© Getty ImagesVirginia lawmakers vote for segregationist's statue to be removed from Capitol grounds
Virginia lawmakers voted on Tuesday to remove a segregationist's statue from state Capitol grounds.
The vote had bipartisan support in the Senate with the removal being approved in a 36-3 vote, NBC4 Washington reported.
The bill has already passed the House and is on Democratic Gov. Ralph Northam's (D) desk who has already said he supported the bill.
The statue was of segregationist Harry F. Byrd Sr., a Democrat who strongly opposed public school integration while he was governor and senator of the state.
Democrat Del. Jay Jones, chief sponsor of the bill and running for attorney general, said after the vote: "Racism and its symbols, obvious and subtle, have no place in this new Virginia decade."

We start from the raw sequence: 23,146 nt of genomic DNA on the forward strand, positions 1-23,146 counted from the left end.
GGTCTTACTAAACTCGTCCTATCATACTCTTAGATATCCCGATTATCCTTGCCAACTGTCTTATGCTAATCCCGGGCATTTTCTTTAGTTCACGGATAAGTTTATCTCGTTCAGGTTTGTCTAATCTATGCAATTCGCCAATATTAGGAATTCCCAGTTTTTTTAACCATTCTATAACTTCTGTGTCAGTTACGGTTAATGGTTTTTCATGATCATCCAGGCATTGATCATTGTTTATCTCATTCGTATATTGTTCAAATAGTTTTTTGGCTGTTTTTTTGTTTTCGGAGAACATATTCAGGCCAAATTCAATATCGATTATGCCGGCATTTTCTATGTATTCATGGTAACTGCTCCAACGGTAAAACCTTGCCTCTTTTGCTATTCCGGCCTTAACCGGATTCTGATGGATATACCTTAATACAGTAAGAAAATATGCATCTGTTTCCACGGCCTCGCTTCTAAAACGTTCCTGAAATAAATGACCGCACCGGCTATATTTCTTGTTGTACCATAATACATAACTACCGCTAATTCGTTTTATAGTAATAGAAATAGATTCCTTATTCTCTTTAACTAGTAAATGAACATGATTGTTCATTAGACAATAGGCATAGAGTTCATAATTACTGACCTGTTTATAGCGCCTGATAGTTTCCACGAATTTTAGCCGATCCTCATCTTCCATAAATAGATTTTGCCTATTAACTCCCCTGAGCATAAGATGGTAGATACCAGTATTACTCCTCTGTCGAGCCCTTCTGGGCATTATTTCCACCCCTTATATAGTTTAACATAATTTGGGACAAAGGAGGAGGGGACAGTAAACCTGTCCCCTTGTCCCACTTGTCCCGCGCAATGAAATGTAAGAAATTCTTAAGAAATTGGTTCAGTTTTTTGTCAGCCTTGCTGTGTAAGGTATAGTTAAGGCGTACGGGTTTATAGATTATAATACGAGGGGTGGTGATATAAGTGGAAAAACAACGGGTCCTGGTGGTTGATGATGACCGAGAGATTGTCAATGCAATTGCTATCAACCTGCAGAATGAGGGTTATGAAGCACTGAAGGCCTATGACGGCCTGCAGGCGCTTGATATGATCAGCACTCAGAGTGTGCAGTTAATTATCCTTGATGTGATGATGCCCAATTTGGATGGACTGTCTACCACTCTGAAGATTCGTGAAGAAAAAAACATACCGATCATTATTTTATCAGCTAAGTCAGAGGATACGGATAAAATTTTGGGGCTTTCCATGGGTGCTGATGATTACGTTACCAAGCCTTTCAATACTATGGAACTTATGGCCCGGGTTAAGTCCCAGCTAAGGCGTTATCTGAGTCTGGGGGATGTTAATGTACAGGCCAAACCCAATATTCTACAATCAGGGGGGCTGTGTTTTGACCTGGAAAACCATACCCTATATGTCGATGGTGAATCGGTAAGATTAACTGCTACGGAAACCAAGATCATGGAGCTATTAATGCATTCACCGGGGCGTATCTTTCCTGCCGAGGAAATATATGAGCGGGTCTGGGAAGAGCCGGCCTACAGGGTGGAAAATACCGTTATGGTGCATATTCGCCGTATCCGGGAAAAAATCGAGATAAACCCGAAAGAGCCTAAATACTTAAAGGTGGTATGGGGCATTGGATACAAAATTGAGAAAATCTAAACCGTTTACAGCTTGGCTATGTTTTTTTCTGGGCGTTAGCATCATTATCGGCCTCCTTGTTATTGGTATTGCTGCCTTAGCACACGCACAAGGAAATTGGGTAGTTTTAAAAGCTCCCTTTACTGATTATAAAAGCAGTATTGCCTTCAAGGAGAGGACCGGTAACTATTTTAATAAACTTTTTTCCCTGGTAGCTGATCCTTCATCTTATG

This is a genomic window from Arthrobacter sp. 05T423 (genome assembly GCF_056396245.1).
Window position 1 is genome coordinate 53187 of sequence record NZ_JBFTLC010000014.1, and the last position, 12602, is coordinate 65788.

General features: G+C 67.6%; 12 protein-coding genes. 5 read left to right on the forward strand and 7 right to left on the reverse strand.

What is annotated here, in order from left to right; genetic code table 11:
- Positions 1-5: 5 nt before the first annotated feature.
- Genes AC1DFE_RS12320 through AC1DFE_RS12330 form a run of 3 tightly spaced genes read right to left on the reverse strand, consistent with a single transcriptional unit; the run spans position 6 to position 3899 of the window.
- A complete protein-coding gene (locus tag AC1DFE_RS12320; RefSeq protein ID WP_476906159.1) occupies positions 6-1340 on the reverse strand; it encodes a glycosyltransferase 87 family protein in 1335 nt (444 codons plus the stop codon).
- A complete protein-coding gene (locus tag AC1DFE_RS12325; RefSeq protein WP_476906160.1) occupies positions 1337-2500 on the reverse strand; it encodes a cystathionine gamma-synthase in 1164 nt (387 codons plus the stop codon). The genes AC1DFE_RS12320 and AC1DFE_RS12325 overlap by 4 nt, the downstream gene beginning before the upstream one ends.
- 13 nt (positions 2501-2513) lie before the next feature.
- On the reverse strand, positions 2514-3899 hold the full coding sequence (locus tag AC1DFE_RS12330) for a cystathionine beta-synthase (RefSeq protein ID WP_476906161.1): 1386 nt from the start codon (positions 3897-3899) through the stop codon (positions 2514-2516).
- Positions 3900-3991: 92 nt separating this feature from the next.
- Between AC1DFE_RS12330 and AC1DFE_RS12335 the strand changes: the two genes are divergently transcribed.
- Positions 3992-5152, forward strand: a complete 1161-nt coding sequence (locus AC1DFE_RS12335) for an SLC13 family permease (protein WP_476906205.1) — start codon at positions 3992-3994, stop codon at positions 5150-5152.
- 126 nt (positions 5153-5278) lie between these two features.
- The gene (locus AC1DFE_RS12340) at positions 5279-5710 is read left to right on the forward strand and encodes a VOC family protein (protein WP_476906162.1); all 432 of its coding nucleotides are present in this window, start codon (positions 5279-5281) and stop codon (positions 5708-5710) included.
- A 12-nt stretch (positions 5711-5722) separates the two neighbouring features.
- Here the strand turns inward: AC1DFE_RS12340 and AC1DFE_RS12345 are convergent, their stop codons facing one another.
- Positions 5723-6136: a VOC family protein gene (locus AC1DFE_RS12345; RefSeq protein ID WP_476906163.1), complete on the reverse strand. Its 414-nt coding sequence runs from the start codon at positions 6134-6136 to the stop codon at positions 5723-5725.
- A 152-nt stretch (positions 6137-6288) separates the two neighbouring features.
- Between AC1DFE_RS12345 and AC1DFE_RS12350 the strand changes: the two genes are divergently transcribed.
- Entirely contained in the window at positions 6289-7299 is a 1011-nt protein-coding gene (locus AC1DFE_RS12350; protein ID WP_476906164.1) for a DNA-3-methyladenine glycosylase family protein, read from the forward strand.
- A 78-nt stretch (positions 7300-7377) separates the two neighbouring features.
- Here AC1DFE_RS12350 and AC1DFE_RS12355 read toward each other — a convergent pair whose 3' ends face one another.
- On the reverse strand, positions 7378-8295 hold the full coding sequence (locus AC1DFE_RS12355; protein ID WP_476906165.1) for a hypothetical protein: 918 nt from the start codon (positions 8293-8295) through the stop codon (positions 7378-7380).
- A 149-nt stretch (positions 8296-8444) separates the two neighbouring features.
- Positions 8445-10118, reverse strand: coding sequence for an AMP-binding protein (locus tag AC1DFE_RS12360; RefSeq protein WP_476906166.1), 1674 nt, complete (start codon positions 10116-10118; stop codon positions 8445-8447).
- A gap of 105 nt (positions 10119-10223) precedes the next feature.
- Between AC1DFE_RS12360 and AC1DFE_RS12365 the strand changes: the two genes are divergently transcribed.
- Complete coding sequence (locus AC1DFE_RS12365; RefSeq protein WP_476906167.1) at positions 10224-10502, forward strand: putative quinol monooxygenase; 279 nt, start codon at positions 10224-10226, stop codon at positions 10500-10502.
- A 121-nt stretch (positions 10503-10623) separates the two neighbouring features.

The removal of statues has been a charged topic across the country, with many Americans calling for statues honoring those who supported segregation and slavery to be removed, while others arguing they are a part of our history.
Republican Sen. Jill Vogel fought for the statue to stay up and said that Byrd did good work for the state including his work on the road system.
"I would just ask the members of this body to look at the whole man and consider that we are each a sum of all of our parts, the good and the bad. And that Virginia has the history of good and bad," Vogel said.
The completion of the bill will mean the statue will get moved and stored by the state Department of General Services until the General Assembly decides what to do with it.